Mind you, had I been fitted with a warming combustion engine, I’d gladly have fired it up for the half-marathon: turns out 13.1 miles seems a lot further when it’s freezing. Once warmed up, the engine slipped back into city electric mode, allowing me to complete the bulk of the journey to Hampton Court without messing up Croppers’ average fuel economy.
My luck improved further when I arrived in time to nab one of the final spots in Hampton Court train station car park – between a Tesla and a Morris 1000. Study in contrasts, and all that. But by the time I’d got home later, I’d noticed that the Prius’s promised electric range was falling faster than the actual mileage I was doing.
That continued on Monday morning. After another petrol-engine-assisted startup, I left my street with a claimed six miles of range in which to do my 3.1-mile journey. And yet, with less than half a mile to go to the office, the electric juice ran out and the petrol engine kicked in. Gutted.
I employed all my best eco-driving techniques to use as little fuel as possible to help maintain the Prius’s fuel economy, and I don’t think I did too badly. But it did make me think. The fuel gauge and stated ranges on just about every combustion-engined car I’ve driven tend to be massively pessimistic, telling you you’ll run out of fuel long before you do. With electric cars, it seems to be the other way round.
Could it be that electrified cars are hopeless optimists, while combustion-engined ones are dour pessimists?
CONFIDENT STEERING It might not be all that dynamic but, even in slippery conditions, the PHEV is reassuringly responsive.
TINY BOOT You expect the boot of a hybrid to lose a bit of room due to the extra powertrain elements. Even so…
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Life with a Toyota Prius Plug-in: Month 6
Returning after a brief interlude - 21st March 2018
Back in the plug-in Prius after a few days away, I notice again how well it rides. The steering’s great too – meatier than average and just right for its combination of wheel size, gearing and rim effort. Maybe I’m becoming institutionalised after 9900 miles, but I reckon the handling would appeal to any driver with a reasonably open mind.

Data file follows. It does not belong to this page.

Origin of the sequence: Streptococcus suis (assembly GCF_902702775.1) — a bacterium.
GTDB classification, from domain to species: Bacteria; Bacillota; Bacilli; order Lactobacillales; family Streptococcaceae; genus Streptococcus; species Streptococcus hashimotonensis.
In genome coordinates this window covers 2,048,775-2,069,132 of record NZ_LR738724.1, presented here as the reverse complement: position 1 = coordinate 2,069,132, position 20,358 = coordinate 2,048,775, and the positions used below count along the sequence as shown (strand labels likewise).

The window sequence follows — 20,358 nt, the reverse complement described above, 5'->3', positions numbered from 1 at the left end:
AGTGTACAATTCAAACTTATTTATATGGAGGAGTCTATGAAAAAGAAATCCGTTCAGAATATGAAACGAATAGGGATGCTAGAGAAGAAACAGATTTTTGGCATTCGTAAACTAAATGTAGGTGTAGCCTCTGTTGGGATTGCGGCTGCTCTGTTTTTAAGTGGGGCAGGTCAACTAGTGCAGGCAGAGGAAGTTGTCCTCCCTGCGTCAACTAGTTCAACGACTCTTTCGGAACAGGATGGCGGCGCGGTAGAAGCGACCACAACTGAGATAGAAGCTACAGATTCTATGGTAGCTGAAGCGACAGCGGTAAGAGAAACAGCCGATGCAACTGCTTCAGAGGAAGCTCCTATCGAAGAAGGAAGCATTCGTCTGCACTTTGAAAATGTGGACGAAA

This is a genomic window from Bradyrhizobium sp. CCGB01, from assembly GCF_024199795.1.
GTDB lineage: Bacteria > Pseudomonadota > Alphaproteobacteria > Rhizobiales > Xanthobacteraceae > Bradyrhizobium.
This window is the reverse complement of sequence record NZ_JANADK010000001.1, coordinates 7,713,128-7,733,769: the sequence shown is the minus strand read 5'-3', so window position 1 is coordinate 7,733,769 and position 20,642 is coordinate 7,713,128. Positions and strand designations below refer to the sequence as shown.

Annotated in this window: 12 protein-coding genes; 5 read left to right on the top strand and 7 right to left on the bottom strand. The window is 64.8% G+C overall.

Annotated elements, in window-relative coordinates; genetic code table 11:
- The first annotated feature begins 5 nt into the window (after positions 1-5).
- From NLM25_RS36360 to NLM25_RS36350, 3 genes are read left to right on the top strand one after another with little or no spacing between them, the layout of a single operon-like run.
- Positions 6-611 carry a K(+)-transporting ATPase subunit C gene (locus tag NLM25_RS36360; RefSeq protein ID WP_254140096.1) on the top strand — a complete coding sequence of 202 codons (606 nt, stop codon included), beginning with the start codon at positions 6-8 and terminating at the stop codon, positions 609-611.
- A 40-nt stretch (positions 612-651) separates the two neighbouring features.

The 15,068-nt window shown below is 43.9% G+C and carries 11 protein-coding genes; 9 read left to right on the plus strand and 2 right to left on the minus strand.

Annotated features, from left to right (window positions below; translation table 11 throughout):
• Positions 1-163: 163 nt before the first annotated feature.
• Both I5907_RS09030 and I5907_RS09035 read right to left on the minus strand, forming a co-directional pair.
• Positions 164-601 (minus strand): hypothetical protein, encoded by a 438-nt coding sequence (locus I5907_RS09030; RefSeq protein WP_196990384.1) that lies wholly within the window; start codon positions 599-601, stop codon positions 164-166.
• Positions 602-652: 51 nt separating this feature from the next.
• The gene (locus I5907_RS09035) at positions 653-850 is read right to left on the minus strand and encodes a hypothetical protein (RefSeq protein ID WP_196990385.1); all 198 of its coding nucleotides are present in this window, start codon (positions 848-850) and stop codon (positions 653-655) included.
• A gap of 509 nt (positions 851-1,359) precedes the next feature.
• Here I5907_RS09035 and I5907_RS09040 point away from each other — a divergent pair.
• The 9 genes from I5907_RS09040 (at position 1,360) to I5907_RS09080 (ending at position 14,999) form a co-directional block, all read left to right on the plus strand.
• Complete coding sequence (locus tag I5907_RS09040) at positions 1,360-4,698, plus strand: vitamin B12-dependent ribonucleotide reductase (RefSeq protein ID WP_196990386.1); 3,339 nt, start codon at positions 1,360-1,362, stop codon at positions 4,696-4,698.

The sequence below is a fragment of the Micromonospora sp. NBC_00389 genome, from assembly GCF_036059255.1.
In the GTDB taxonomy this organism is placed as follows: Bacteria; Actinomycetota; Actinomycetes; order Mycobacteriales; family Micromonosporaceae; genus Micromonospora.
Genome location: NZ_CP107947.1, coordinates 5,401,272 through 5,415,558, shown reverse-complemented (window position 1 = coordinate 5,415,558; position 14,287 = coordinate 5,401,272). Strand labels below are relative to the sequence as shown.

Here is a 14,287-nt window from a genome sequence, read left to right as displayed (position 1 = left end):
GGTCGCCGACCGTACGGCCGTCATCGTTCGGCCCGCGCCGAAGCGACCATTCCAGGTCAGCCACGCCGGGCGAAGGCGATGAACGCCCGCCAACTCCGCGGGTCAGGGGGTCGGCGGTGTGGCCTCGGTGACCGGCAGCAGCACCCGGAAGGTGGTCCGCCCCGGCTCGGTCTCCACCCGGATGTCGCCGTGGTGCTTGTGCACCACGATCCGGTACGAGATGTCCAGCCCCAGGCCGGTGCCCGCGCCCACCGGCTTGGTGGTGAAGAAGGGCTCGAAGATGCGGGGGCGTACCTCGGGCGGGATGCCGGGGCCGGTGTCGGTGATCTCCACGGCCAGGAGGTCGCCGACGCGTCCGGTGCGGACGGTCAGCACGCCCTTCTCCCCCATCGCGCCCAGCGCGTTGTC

Putting the PHEV outside its comfort zone - 7th March 2018
“Would you like,” suggested Steve Cropley one day, “to trade your Mercedes-Benz E-Class Estate for my Toyota Prius Plug-in for several days? Oh, and if you can maintain the Prius’s average fuel consumption up around the current 92mpg mark, that’d be great.”
No pressure, then. The Prius has rewarded Steve with some exceptional indicated fuel economy claims, but many of his weekday trips have been short hops across the city, which play to the strengths of this hybrid’s powertrain. He’s able to cruise along at slow-ish speeds on the battery-powered electric motor, only occasionally calling upon the petrol engine.
Muggins here, on the other hand, would be putting the Prius through a 43-mile slog along the M3 twice a day and, as an added complication, I don’t have a EV recharging box bolted to the side of my house, which reduced my options when it came to keeping the drive battery topped up.
We have a charging point at Autocar Towers but, faced with 86 miles daily, there was a risk that I’d quickly deplete the battery pack’s claimed 39-mile driving range (which in real-world driving is considerably less) and have to rely more heavily on the petrol engine. That felt inefficient, and I risked incurring Steve’s wrath by eating into his average fuel economy.
It didn’t quite end up like that. I found I could let the hybrid system juggle the power sources on the motorway, then press the ‘EV City’ button to deploy electric-only mode as I reached the urban stretch near the end of my journey. That way, the car returned an indicated 70mpg-plus for the trip.